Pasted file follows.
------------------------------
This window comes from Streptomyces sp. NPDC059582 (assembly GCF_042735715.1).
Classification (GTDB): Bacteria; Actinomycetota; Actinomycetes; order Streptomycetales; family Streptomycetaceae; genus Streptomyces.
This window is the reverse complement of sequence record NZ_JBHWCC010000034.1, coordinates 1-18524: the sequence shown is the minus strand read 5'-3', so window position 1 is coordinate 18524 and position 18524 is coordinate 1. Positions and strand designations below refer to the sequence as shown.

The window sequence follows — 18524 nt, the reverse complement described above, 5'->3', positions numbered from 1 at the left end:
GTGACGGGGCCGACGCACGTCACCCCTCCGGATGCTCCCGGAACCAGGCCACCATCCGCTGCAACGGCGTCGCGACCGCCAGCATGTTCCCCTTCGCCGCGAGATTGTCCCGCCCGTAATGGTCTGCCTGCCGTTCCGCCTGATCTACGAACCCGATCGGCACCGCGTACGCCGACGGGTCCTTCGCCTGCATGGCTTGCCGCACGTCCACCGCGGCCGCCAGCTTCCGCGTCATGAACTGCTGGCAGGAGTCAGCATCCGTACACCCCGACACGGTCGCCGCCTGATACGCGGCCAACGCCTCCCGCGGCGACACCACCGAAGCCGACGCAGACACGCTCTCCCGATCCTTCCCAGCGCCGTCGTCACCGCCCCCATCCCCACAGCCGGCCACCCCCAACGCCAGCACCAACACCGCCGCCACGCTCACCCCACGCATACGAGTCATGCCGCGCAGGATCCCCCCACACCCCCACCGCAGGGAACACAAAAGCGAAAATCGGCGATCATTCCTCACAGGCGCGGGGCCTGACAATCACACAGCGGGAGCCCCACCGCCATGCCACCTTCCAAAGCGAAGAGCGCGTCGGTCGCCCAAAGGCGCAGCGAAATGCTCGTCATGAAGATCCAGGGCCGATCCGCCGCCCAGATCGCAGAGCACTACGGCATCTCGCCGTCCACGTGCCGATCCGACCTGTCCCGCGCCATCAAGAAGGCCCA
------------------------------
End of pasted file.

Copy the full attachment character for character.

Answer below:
This window comes from Streptomyces sp. NPDC059582 (assembly GCF_042735715.1).
Classification (GTDB): Bacteria; Actinomycetota; Actinomycetes; order Streptomycetales; family Streptomycetaceae; genus Streptomyces.
This window is the reverse complement of sequence record NZ_JBHWCC010000034.1, coordinates 1-18524: the sequence shown is the minus strand read 5'-3', so window position 1 is coordinate 18524 and position 18524 is coordinate 1. Positions and strand designations below refer to the sequence as shown.

The window sequence follows — 18524 nt, the reverse complement described above, 5'->3', positions numbered from 1 at the left end:
GTGACGGGGCCGACGCACGTCACCCCTCCGGATGCTCCCGGAACCAGGCCACCATCCGCTGCAACGGCGTCGCGACCGCCAGCATGTTCCCCTTCGCCGCGAGATTGTCCCGCCCGTAATGGTCTGCCTGCCGTTCCGCCTGATCTACGAACCCGATCGGCACCGCGTACGCCGACGGGTCCTTCGCCTGCATGGCTTGCCGCACGTCCACCGCGGCCGCCAGCTTCCGCGTCATGAACTGCTGGCAGGAGTCAGCATCCGTACACCCCGACACGGTCGCCGCCTGATACGCGGCCAACGCCTCCCGCGGCGACACCACCGAAGCCGACGCAGACACGCTCTCCCGATCCTTCCCAGCGCCGTCGTCACCGCCCCCATCCCCACAGCCGGCCACCCCCAACGCCAGCACCAACACCGCCGCCACGCTCACCCCACGCATACGAGTCATGCCGCGCAGGATCCCCCCACACCCCCACCGCAGGGAACACAAAAGCGAAAATCGGCGATCATTCCTCACAGGCGCGGGGCCTGACAATCACACAGCGGGAGCCCCACCGCCATGCCACCTTCCAAAGCGAAGAGCGCGTCGGTCGCCCAAAGGCGCAGCGAAATGCTCGTCATGAAGATCCAGGGCCGATCCGCCGCCCAGATCGCAGAGCACTACGGCATCTCGCCGTCCACGTGCCGATCCGACCTGTCCCGCGCCATCAAGAAGGCCCA